Reviewed by Kate Gaul
The Red Nose company from Finland performs a version of “Don Quixote” by two men based on the 17th Century Spanish novel by Miguel de Cervantes. Timo Ruuskanen and Tuukka Vasama as clowns Mike and Zin. As Don Quixote and Sancho Panza, they attack all the injustices in the world, mixing live music, stand-up, pop references, poetry, and even burlesque moments. As the company name suggests, the two performers are red-nosed and in classic clown makeup. Ruuskanen’s Mike has the lofty ideals and crazed earnestness of Quixote, while Vasama’s Zin is an approachable everyman Sancho Panza.
This is an impressive double act. The characters arrive horse-riding on their guitars – one full sized and the other miniature (the show leans heavily into the tall/short, big/small dichotomy). The noisy arrival causes on the stage causes the copy of “Don Quixote” placed on a table on the corner of the stage to fall, and we feel the spirit of Cervantes with them on stage. Fortunately, this is a very loose adaptation of this sprawling and epic novel and more about the relationship of these two world-early performers.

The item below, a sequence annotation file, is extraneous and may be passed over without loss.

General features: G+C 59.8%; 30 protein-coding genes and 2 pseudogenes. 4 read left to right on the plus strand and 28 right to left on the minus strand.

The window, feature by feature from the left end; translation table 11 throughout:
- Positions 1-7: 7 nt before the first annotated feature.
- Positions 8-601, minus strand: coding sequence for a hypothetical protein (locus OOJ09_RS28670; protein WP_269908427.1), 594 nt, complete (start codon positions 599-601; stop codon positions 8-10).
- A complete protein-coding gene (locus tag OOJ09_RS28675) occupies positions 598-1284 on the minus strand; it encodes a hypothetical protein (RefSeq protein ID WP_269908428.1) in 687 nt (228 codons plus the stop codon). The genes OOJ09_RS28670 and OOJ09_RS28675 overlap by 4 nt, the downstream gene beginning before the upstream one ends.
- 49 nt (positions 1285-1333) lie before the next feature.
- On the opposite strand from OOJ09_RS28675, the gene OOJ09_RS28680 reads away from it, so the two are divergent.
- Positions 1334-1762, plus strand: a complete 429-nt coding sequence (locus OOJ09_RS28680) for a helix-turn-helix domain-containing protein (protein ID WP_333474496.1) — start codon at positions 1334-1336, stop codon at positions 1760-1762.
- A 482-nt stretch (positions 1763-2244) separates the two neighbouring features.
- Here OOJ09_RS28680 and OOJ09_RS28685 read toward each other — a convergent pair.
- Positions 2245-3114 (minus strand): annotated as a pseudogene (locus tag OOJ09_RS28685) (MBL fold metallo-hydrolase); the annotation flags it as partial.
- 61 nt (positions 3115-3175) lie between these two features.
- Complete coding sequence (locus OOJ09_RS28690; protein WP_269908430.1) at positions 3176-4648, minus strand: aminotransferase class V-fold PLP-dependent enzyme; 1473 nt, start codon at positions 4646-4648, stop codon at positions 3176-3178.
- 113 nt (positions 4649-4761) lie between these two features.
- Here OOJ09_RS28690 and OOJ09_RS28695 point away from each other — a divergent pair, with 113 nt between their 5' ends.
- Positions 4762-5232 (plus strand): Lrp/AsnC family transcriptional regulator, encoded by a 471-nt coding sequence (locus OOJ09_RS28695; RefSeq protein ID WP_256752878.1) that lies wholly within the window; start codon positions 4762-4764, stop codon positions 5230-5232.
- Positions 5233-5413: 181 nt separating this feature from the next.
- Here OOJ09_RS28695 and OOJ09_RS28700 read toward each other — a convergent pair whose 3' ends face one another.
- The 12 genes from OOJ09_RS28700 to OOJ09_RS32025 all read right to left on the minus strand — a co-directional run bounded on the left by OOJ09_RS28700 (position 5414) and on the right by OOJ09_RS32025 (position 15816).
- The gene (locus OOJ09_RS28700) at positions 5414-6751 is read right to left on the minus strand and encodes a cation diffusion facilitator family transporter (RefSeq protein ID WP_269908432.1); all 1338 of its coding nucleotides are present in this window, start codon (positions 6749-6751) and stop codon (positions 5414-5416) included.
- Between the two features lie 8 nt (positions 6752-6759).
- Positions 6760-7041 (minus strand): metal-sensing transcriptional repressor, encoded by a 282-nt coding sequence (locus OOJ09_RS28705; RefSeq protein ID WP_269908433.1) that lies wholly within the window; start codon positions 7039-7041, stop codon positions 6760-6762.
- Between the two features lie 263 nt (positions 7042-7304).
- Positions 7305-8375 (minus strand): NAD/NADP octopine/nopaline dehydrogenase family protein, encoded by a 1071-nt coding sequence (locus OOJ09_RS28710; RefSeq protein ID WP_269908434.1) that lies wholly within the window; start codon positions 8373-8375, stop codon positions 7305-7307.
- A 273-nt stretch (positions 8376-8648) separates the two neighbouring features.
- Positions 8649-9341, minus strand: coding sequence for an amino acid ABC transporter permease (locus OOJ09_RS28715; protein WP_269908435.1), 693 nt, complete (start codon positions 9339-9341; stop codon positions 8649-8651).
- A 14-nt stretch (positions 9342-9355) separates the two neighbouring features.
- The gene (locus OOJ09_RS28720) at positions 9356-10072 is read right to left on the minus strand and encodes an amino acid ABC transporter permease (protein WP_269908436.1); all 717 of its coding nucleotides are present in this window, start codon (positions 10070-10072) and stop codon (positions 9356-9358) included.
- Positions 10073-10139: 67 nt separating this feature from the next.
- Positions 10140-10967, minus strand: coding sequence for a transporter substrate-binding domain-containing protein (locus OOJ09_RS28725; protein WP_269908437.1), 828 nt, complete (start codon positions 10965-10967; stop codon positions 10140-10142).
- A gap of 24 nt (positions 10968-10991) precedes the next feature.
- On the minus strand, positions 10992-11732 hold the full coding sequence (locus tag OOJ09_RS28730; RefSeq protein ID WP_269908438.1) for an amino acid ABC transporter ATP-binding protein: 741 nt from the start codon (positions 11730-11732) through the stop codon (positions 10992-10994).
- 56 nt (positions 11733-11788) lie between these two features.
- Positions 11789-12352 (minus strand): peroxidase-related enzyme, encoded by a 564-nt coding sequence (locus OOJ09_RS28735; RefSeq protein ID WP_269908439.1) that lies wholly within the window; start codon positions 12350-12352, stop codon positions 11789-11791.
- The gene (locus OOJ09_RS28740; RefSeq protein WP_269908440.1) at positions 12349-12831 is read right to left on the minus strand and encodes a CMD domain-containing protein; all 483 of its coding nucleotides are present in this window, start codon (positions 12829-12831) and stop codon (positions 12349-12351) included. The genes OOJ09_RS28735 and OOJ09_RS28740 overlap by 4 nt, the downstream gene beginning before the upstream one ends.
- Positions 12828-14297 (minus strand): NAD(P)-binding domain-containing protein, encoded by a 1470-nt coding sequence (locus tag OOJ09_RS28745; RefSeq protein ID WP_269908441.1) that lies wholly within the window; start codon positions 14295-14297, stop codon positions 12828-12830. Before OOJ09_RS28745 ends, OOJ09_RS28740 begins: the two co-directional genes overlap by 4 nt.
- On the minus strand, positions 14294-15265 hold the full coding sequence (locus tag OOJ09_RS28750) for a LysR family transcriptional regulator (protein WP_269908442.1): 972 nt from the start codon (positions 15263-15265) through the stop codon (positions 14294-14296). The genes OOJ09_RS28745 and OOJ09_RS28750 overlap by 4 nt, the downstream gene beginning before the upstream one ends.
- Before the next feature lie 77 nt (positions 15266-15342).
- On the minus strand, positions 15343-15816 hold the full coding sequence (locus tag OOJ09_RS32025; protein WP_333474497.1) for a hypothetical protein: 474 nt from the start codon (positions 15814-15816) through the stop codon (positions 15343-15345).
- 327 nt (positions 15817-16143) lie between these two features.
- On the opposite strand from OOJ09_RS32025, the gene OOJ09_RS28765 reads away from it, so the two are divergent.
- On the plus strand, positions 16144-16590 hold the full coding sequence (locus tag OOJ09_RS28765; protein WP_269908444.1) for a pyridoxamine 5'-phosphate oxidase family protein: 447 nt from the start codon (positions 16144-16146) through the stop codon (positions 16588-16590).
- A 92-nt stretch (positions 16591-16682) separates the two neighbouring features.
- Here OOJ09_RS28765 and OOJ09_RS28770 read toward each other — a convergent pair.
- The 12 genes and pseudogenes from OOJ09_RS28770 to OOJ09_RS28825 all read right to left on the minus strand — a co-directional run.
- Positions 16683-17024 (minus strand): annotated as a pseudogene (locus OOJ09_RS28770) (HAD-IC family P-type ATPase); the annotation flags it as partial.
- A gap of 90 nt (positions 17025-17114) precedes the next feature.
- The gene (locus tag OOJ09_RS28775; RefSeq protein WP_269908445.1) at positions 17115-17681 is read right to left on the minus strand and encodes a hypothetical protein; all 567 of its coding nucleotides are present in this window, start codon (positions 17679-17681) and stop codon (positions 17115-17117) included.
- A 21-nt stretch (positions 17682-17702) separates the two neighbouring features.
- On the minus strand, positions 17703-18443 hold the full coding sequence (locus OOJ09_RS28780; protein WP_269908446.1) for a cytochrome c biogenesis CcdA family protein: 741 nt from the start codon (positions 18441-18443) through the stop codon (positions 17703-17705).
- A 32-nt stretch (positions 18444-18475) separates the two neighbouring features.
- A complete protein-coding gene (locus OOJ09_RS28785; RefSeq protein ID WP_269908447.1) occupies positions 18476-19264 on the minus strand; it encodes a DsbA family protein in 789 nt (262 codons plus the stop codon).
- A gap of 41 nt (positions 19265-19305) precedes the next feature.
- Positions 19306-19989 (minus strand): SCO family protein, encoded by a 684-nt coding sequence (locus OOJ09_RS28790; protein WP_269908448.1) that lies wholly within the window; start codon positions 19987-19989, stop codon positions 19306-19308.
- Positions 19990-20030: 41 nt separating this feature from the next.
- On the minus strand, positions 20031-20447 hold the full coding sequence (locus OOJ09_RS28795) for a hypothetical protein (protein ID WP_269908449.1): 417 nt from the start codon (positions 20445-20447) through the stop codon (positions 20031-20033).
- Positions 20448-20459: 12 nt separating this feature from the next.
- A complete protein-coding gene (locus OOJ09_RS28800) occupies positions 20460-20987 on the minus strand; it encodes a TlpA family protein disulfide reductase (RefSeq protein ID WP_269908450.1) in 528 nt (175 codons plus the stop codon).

They talk A LOT. I wasn’t expecting this in a clown show. The rapport the two performers have with their audience is first rate. Lots of genuine eye contact and direct address. They persuade willing audience members to throw actual tomatoes at them at one point. And act of subversion which turns out to be quite liberating for the throwers! They use all the classic clown tricks which feel spontaneous and truthful even though these tricks are way exaggerated. They use music to break up the chat and are consummate string players. The renditions from the Beatles catalogue have everyone bobbing along.
There are moments of madness, pathos, audience interaction and the two are delectably enjoyable to watch. Their pacing and chemistry are simply delightful. The production sits somewhere between children’s panto and adults only. Maybe the team adapt the content and style to suit each season. In Edinburgh there is unexpected nudity, and this version is definitely not for the kids. It certainly had the shock factor at 4.30pm in the afternoon.
This inventive and witty show won Finland’s 2023 Theatre of the Year Award, for its originality and flair. Amidst the comedy lies some provocative philosophical questions: ‘what is humanity?’, ‘what is the meaning of comedy?’ and most importantly, ‘what was Cervantes really trying to tell us all those years ago?’ Who knows! I admired the skill and experience of these two performers, I giggled at the topical jokes (eg, the price of accommodation in Edinburgh during Fringe) but the stye of show never really gelled for me. Face paint, red noses and resorting to full frontal nudity – I cannot un-see this.